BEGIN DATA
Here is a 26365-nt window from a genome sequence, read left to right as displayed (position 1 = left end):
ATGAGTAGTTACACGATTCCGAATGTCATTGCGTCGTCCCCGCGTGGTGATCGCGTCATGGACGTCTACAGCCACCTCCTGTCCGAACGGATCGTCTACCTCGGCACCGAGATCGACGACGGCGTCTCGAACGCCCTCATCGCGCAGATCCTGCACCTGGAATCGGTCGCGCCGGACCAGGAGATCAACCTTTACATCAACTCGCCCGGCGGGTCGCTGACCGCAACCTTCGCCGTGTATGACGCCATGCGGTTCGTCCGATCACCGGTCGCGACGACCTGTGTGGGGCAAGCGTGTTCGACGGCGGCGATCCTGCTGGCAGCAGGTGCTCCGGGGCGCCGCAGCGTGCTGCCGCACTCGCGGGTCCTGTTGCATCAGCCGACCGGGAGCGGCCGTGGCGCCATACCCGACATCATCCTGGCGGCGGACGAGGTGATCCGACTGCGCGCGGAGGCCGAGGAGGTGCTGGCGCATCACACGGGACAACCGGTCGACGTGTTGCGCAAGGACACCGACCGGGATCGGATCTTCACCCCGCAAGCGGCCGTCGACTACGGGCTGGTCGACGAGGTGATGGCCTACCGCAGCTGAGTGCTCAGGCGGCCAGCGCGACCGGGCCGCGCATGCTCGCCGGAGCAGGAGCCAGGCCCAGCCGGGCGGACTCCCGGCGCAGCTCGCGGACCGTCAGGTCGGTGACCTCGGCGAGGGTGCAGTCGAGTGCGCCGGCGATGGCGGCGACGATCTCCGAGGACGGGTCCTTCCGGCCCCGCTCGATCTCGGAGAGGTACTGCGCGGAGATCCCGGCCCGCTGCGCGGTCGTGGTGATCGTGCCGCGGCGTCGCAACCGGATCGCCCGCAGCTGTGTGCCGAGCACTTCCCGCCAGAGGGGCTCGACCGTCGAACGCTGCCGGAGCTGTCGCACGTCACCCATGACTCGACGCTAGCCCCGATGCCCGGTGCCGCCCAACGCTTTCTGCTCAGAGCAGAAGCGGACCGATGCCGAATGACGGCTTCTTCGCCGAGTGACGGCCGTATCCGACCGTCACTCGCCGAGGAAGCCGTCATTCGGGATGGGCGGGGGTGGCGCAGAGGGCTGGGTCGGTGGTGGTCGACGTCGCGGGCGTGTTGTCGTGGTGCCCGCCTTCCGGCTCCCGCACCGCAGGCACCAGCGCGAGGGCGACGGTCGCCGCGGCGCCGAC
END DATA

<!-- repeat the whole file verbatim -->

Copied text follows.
Here is a 26365-nt window from a genome sequence, read left to right as displayed (position 1 = left end):
ATGAGTAGTTACACGATTCCGAATGTCATTGCGTCGTCCCCGCGTGGTGATCGCGTCATGGACGTCTACAGCCACCTCCTGTCCGAACGGATCGTCTACCTCGGCACCGAGATCGACGACGGCGTCTCGAACGCCCTCATCGCGCAGATCCTGCACCTGGAATCGGTCGCGCCGGACCAGGAGATCAACCTTTACATCAACTCGCCCGGCGGGTCGCTGACCGCAACCTTCGCCGTGTATGACGCCATGCGGTTCGTCCGATCACCGGTCGCGACGACCTGTGTGGGGCAAGCGTGTTCGACGGCGGCGATCCTGCTGGCAGCAGGTGCTCCGGGGCGCCGCAGCGTGCTGCCGCACTCGCGGGTCCTGTTGCATCAGCCGACCGGGAGCGGCCGTGGCGCCATACCCGACATCATCCTGGCGGCGGACGAGGTGATCCGACTGCGCGCGGAGGCCGAGGAGGTGCTGGCGCATCACACGGGACAACCGGTCGACGTGTTGCGCAAGGACACCGACCGGGATCGGATCTTCACCCCGCAAGCGGCCGTCGACTACGGGCTGGTCGACGAGGTGATGGCCTACCGCAGCTGAGTGCTCAGGCGGCCAGCGCGACCGGGCCGCGCATGCTCGCCGGAGCAGGAGCCAGGCCCAGCCGGGCGGACTCCCGGCGCAGCTCGCGGACCGTCAGGTCGGTGACCTCGGCGAGGGTGCAGTCGAGTGCGCCGGCGATGGCGGCGACGATCTCCGAGGACGGGTCCTTCCGGCCCCGCTCGATCTCGGAGAGGTACTGCGCGGAGATCCCGGCCCGCTGCGCGGTCGTGGTGATCGTGCCGCGGCGTCGCAACCGGATCGCCCGCAGCTGTGTGCCGAGCACTTCCCGCCAGAGGGGCTCGACCGTCGAACGCTGCCGGAGCTGTCGCACGTCACCCATGACTCGACGCTAGCCCCGATGCCCGGTGCCGCCCAACGCTTTCTGCTCAGAGCAGAAGCGGACCGATGCCGAATGACGGCTTCTTCGCCGAGTGACGGCCGTATCCGACCGTCACTCGCCGAGGAAGCCGTCATTCGGGATGGGCGGGGGTGGCGCAGAGGGCTGGGTCGGTGGTGGTCGACGTCGCGGGCGTGTTGTCGTGGTGCCCGCCTTCCGGCTCCCGCACCGCAGGCACCAGCGCGAGGGCGACGGTCGCCGCGGCGCCGAC